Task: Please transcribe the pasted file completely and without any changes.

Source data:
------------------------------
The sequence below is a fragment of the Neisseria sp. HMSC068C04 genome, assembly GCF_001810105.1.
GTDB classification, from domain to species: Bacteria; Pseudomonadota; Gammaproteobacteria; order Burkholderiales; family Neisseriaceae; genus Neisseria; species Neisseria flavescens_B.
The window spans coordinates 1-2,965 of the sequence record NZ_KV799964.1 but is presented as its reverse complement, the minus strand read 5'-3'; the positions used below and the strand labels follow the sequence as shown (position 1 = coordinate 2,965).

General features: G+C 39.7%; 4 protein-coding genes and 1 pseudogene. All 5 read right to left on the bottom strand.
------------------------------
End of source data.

The sequence below is a fragment of the Neisseria sp. HMSC068C04 genome, assembly GCF_001810105.1.
GTDB classification, from domain to species: Bacteria; Pseudomonadota; Gammaproteobacteria; order Burkholderiales; family Neisseriaceae; genus Neisseria; species Neisseria flavescens_B.
The window spans coordinates 1-2,965 of the sequence record NZ_KV799964.1 but is presented as its reverse complement, the minus strand read 5'-3'; the positions used below and the strand labels follow the sequence as shown (position 1 = coordinate 2,965).

General features: G+C 39.7%; 4 protein-coding genes and 1 pseudogene. All 5 read right to left on the bottom strand.